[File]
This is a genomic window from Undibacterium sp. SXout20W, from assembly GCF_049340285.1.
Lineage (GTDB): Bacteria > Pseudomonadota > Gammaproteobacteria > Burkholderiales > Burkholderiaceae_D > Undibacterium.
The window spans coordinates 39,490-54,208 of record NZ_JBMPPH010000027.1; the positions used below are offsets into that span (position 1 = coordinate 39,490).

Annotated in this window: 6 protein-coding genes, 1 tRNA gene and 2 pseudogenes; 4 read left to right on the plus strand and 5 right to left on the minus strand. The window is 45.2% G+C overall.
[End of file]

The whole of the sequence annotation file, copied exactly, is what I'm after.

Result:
This is a genomic window from Undibacterium sp. SXout20W, from assembly GCF_049340285.1.
Lineage (GTDB): Bacteria > Pseudomonadota > Gammaproteobacteria > Burkholderiales > Burkholderiaceae_D > Undibacterium.
The window spans coordinates 39,490-54,208 of record NZ_JBMPPH010000027.1; the positions used below are offsets into that span (position 1 = coordinate 39,490).

Annotated in this window: 6 protein-coding genes, 1 tRNA gene and 2 pseudogenes; 4 read left to right on the plus strand and 5 right to left on the minus strand. The window is 45.2% G+C overall.